Tuesday, June 07, 2005

The Vatican's View on CLONING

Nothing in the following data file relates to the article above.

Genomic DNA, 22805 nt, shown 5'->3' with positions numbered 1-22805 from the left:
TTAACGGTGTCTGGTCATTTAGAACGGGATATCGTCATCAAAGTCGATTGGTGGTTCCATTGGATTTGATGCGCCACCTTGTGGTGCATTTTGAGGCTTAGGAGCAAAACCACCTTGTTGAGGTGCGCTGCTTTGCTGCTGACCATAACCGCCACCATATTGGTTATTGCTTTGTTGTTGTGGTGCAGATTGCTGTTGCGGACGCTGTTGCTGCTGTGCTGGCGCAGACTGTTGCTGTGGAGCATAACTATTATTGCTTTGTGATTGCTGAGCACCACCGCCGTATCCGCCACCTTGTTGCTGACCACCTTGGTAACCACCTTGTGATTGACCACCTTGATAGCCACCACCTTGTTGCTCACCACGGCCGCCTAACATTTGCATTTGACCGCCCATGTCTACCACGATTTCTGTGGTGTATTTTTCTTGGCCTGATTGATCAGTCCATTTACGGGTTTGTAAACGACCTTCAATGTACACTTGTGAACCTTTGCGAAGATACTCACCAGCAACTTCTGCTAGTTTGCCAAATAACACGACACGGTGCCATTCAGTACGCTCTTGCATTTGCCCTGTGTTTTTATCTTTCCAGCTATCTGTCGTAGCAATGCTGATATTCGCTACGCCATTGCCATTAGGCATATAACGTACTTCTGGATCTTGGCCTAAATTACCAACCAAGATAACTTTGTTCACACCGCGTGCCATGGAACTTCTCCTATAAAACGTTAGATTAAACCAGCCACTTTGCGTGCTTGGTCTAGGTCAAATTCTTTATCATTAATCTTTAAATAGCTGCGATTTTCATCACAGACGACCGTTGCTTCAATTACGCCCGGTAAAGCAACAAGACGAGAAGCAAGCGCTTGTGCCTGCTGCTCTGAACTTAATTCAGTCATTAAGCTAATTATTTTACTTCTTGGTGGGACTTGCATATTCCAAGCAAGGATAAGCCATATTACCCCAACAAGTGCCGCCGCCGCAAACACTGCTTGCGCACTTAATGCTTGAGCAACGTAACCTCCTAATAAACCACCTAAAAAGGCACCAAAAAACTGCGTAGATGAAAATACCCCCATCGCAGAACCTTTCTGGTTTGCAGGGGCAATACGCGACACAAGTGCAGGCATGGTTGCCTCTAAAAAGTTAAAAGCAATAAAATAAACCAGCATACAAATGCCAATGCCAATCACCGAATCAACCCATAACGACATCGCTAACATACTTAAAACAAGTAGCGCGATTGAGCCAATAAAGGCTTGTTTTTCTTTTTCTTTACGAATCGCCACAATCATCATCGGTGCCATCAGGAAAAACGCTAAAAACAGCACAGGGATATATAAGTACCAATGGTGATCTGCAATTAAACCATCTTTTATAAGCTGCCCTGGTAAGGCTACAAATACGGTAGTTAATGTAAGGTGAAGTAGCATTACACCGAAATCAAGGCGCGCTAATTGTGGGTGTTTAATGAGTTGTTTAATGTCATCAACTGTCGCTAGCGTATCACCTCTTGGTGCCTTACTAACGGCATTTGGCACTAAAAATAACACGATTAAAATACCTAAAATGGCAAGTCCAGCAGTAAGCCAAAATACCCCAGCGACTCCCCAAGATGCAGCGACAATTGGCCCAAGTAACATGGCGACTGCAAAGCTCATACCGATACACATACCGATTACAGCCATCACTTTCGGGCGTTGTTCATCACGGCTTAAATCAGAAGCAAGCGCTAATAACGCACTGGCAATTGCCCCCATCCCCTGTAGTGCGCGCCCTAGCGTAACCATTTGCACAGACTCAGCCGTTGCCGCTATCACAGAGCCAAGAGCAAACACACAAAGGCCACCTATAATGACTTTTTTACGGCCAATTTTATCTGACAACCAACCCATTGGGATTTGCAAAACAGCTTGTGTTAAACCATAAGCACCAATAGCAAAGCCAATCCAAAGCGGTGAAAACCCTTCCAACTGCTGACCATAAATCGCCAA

Vatican Official Urges Halt to Cloning TechniqueBishop Sgreccia Responds to Reports From England and Korea VATICAN CITY, MAY 24, 2005 ( Reports of "therapeutic" cloning of embryos in England and South Korea highlight the need for international organizations and political authorities to halt this practice, says a Vatican official.Bishop Elio Sgreccia, president of the Pontifical Academy for Life, sounded that warning Saturday on Vatican Radio.Echoing a report in The Times newspaper the day before, Vatican Radio explained that a team at Newcastle University, headed by Alison Murdoch and Miodrag Stojkovic, created three blastocysts, namely, the clones of human embryos in the first stage.Last year, the Human Fertilization and Embryology Authority of Great Britain authorized the university's team to work on "therapeutic" cloning.The British scientists worked on 36 ovules donated by 11 women who underwent treatment for in vitro fertilization. The nucleus of each ovule was replaced by a skin stem cell. The ovules were then subjected to an electric discharge to initiate the growth process."Custom-made"From 10 ovules, the researchers were able to create three blastocysts. The attempt to extract stem cells had not yet been successful as clones had not lived for more than five days. According to the researchers, the experiment was carried out to prove that ovules taken from women who have undergone treatment for in vitro fertilization are adequate to produce clones.The news from Newcastle paralleled that of another research group of the University of Seoul and the University of Pittsburgh, in Pennsylvania, directed by Woo Suk Hwang.The research was published online on "Science-Express." Adult skin stem cells were extracted from 11 individuals -- men and women -- affected by various illnesses. Eleven human embryos were obtained from this.At the blastocyst stage, the embryos were then destroyed to obtain "custom-made" stem cells. The objective is to transplant them to the 11 patients, theoretically to replace their sick cells, such as in the case of diabetes, reported the Italian episcopate's newspaper Avvenire.Compared to a previous experiment, in this test the technique continues to be "the nuclear transference of somatic cells." The 11 stem groups were obtained from transferring the genetic material of the patients' skin cells into the ovules of the donor women. The ovules are deprived of their original nucleus.The novelty this time is that, having obtained the human embryos, once their cells were extracted, the embryos were destroyed, noted Avvenire.5 days of lifeThe newspaper continued: "The procedure of cloning by transfer of the nucleus of a somatic cell into a little ovule deprived of its own nucleus is identical to that which could lead to the birth of a child if the embryo were transferred to the uterus of a woman capable of carrying the pregnancy to its term."Instead, the embryo generated by nuclear cloning is cultivated only up to 5 days of life. ... On this point, the one conceived artificially -- similar in everything to an embryo originated by fertilization, as studies on animals show -- is destroyed to extract a number of cells from its interior -- embryonic stem cells."Without these cells the embryo "cannot live and develop," the Italian newspaper said.For his part, Bishop Sgreccia observed: "What they have done is something that the U.N. declared illicit some time ago and with great firmness. … Sadly it is only a declaration of principle."Commenting on the cloning of human embryos in Great Britain and Korea, the prelate added: "It seems that from the scientific point of view it is but the repetition and multiplication of a type of cloning carried out on man, to which flippancy and indifference are added.""I read a headline that stated: 'Is It a Hope or an Exaggeration?'" he said. "There are those who say that financial incentives underpin it all. The laboratories that make the greatest impact probably attract more funding for research."ManipulationThe Vatican official emphasized that "from the moral point of view, we well know that so-called therapeutic cloning by nucleus transfer is but a procedure -- the most artificial one imaginable -- to give life to a human being without roots even in the paternal and maternal gametes."It is "agamic and asexual fertilization, 'driven' only by the pride of reproducing a being in order to manipulate it, because afterward it is killed and eliminated," he said."Therefore, there is not only the transgression of reproducing artificially, but also the suppression and manipulation, perhaps even the commercialization, of the product," noted Bishop Sgreccia."It must be emphasized that here we see transgressed the meaning of the rights of man," he said. "Hence, an ever more robust awareness is needed, on the part of both international organizations as well as political authorities, to put an end to this, which is a bad sign of moral decay in the scientific terrain" and thus "also offends science." ZE05052420